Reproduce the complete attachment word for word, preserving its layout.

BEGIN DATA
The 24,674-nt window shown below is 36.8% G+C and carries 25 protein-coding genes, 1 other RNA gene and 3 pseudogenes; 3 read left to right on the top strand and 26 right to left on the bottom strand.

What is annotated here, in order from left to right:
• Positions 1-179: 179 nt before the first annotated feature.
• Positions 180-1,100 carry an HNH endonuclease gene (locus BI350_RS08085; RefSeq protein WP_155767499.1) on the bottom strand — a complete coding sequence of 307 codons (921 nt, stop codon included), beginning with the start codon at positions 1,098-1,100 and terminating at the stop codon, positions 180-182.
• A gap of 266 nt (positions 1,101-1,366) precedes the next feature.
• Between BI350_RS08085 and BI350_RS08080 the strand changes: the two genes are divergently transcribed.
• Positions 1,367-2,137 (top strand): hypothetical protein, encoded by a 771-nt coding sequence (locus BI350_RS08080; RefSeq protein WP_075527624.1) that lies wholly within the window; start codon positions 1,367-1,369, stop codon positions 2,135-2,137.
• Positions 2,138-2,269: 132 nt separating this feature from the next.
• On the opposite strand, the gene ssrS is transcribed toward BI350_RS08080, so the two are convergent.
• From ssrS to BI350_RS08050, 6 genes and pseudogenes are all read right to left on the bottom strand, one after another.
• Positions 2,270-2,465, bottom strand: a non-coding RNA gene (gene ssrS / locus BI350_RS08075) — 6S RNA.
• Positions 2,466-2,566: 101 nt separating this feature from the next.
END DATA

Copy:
The 24,674-nt window shown below is 36.8% G+C and carries 25 protein-coding genes, 1 other RNA gene and 3 pseudogenes; 3 read left to right on the top strand and 26 right to left on the bottom strand.

What is annotated here, in order from left to right:
• Positions 1-179: 179 nt before the first annotated feature.
• Positions 180-1,100 carry an HNH endonuclease gene (locus BI350_RS08085; RefSeq protein WP_155767499.1) on the bottom strand — a complete coding sequence of 307 codons (921 nt, stop codon included), beginning with the start codon at positions 1,098-1,100 and terminating at the stop codon, positions 180-182.
• A gap of 266 nt (positions 1,101-1,366) precedes the next feature.
• Between BI350_RS08085 and BI350_RS08080 the strand changes: the two genes are divergently transcribed.
• Positions 1,367-2,137 (top strand): hypothetical protein, encoded by a 771-nt coding sequence (locus BI350_RS08080; RefSeq protein WP_075527624.1) that lies wholly within the window; start codon positions 1,367-1,369, stop codon positions 2,135-2,137.
• Positions 2,138-2,269: 132 nt separating this feature from the next.
• On the opposite strand, the gene ssrS is transcribed toward BI350_RS08080, so the two are convergent.
• From ssrS to BI350_RS08050, 6 genes and pseudogenes are all read right to left on the bottom strand, one after another.
• Positions 2,270-2,465, bottom strand: a non-coding RNA gene (gene ssrS / locus BI350_RS08075) — 6S RNA.
• Positions 2,466-2,566: 101 nt separating this feature from the next.